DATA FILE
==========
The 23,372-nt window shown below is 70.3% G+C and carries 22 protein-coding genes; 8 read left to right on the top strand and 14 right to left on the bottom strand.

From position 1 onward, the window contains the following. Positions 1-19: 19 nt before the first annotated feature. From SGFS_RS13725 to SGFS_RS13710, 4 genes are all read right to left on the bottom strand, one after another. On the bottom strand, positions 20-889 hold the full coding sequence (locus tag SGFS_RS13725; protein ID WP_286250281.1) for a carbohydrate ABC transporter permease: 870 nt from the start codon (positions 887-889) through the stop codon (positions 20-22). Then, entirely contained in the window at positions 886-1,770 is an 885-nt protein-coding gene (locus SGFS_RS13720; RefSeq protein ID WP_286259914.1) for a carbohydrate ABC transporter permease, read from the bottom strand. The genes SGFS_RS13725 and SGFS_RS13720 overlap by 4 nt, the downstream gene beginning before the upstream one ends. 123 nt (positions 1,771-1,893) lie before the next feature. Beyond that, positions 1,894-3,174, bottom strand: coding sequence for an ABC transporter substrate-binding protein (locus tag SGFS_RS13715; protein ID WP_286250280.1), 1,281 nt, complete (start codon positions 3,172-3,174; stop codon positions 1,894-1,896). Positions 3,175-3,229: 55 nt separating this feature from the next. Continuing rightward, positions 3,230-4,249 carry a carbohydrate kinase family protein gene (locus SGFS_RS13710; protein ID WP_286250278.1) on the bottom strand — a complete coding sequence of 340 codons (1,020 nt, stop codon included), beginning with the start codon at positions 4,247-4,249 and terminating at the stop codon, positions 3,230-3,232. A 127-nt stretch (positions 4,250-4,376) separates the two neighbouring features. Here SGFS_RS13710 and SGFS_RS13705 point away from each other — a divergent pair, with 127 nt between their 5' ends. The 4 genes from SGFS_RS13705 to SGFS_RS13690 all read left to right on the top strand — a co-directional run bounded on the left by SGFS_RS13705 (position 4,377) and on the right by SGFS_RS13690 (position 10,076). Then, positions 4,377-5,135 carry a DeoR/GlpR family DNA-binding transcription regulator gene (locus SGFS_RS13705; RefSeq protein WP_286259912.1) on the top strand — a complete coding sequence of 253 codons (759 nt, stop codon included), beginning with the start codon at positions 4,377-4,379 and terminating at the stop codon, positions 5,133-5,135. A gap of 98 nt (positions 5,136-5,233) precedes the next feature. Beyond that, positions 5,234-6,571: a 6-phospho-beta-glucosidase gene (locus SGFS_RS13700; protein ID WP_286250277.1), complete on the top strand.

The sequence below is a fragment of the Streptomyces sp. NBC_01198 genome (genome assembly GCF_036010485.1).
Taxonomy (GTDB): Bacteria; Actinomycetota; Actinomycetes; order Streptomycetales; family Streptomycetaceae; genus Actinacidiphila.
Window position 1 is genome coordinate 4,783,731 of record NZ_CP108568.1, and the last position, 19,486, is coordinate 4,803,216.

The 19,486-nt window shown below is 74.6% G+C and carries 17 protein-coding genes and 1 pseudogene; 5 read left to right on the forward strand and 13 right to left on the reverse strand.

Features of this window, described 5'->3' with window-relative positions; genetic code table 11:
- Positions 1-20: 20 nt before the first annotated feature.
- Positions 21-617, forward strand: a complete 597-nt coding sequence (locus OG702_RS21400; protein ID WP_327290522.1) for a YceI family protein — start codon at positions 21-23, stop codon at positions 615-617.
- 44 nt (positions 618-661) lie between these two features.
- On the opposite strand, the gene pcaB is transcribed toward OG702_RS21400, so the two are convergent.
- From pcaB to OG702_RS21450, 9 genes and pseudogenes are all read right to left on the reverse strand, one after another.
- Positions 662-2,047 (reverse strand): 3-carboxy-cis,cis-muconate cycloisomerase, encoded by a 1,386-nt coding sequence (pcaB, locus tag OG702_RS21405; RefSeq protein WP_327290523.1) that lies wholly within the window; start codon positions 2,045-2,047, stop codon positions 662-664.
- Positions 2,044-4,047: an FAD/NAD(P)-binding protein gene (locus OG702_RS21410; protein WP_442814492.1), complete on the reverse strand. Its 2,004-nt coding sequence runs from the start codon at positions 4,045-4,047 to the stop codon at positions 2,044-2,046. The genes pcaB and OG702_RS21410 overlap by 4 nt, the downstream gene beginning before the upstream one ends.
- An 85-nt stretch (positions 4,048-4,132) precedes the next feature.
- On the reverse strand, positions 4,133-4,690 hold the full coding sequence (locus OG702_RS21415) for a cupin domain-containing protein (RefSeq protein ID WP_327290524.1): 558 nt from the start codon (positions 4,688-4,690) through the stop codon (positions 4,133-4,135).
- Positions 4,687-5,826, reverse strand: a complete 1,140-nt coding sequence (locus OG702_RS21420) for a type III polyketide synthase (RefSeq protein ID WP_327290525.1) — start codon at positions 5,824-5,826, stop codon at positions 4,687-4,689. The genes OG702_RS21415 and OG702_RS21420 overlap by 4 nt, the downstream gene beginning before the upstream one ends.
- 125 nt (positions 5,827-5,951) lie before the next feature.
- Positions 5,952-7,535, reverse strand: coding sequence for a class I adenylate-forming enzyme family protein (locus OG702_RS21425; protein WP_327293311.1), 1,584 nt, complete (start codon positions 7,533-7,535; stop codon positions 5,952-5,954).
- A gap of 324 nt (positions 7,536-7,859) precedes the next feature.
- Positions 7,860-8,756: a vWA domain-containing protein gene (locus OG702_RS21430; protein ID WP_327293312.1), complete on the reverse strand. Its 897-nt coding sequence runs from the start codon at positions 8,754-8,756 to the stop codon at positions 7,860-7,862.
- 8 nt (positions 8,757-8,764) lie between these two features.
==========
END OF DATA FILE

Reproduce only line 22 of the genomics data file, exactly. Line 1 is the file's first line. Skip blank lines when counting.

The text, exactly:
- 8 nt (positions 8,757-8,764) lie between these two features.